…by failing abysmally. Yes, the terrible marketing for Disney’s would-be tent pole adaptation of Edgar Rice Burroughs’ classic series has resulted in an opening weekend gross that will be lucky to break $30 million, finishing behind The Lorax. Considering it cost about a quarter of a billion dollars to make and market (think about how much money that is—I’ll wait), this can’t be a very happy day for the folks at the Mouse.
Although apparently the people responsible (same ones behind Prince of Persia) aren’t with the studio anymore, so no one too important gets fired; they’ll just take the massive hit and dust themselves off. How encouraging.
As for the film itself? Like most Americans, I won’t be paying to see John Carter this weekend, but thanks to the USC School of Cinematic Arts I was privy to a screening last night. Sure, we weren’t able to hold onto any electronics during it, lest our iPhone-enabled piracy of the movie (projected in three dimensions, mind you) could have seriously endangered its box office potential, but it was free and a full two hours in advance, so who’s complaining?
Anyway, I found John Carter entertaining. It’s not good for more than a few choice scenes and there are a good deal of moments I’d say were really quite shit, but it was never bad without being charmingly naive at the same time.
It’s hard to hate a terrible moment if it’s really damn funny. Emerging as the clear favorite amongst my peers: “Go, damn you!” yells our protagonist at his goofy animal companion to spare it from the battle in which he’s about to partake (a bloodbath that trumps Anakin’s genocide against the sand people in terms of misdirected Aryan rage).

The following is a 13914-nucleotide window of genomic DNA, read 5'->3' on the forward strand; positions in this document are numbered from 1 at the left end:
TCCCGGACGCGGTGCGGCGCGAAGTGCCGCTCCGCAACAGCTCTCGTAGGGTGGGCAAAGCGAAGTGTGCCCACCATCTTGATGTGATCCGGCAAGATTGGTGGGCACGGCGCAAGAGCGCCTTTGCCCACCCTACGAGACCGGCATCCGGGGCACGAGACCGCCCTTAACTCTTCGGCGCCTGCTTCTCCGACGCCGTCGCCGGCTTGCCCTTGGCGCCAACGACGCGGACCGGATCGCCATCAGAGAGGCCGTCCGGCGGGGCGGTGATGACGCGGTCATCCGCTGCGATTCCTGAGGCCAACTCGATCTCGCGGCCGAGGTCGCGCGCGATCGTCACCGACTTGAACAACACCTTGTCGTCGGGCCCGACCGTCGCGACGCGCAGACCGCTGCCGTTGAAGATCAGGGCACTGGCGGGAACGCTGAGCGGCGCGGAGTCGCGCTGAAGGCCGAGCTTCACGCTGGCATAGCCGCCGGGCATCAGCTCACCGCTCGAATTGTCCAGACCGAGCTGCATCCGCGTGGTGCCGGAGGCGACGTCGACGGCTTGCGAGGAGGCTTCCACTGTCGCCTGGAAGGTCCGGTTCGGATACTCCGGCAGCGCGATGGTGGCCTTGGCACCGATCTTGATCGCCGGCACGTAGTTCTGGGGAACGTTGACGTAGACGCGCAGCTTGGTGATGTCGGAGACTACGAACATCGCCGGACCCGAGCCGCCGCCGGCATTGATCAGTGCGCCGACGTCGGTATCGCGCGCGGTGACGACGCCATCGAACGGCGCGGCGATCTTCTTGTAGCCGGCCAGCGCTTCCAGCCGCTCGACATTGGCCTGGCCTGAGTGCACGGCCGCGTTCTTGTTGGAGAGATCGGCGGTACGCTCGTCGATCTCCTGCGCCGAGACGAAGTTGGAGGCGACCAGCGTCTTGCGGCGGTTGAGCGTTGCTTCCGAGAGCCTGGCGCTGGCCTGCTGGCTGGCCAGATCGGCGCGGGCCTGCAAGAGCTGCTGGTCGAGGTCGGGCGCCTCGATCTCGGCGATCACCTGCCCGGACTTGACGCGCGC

Personally, I’m partial to the cut back to the framing device in which the story’s being told, in which we see Juny from Spy Kids impossibly invested in the account of the film’s events as if to shout at the audience “ISN’T THIS ALL REALLY COMPELLING!”
No, but when you’re that adorably vulnerable about asking us, well, it’s tempting to shrug and nod.
There’s an argument to be made for taking into account that the original books inspired a hell of a lot of media over the past century—literally anything involving an ordinary person getting caught up in fantastic events that force him to become a hero. Naturally at this point the story feels derivative, and I don’t really know if that could have been avoided. There’s this wide-eyed enthusiasm about what a grand adventure we’re being shown, but inevitably we’ve been there and done that.
Unfortunately for John Carter, no one cares who does it first; they care who does it best. This movie doesn’t.
It’s not obviously bad though. The two leads were fine, although I mostly enjoyed the supporting cast, with Dominic West (the asshole from 300 to you, McNulty from The Wire to me) as a warlord, Mark Strong doing his villain schtick, Willem Dafoe making a second go-around in greenface, and Bryan Cranston, stopping by during what I imagine were a few of his lunch breaks to fill a perfunctory role for which he’s onscreen during minutes 10-15 of the run time. It was the best performance in the film (yes, really).
The visual design, too, was great, in particular the crystalline, blue, lattice technology. And the idea that John Carter is a hero essentially because he can jump (lower gravity on Mars, you see, so he’s stronger than everyone on the planet because his muscles have had to work harder his entire Earth life) isn’t as stupid as it might have been.
Still rather stupid, though. And the opening basically says “Shut up, there’s an atmosphere or something.” So no, they didn’t try too hard to update 1917 notions of the red planet.
Basically, if you can see John Carter for free with a lot of people who will laugh at it, by all means go ahead. Otherwise you’ve probably got better things you could be doing.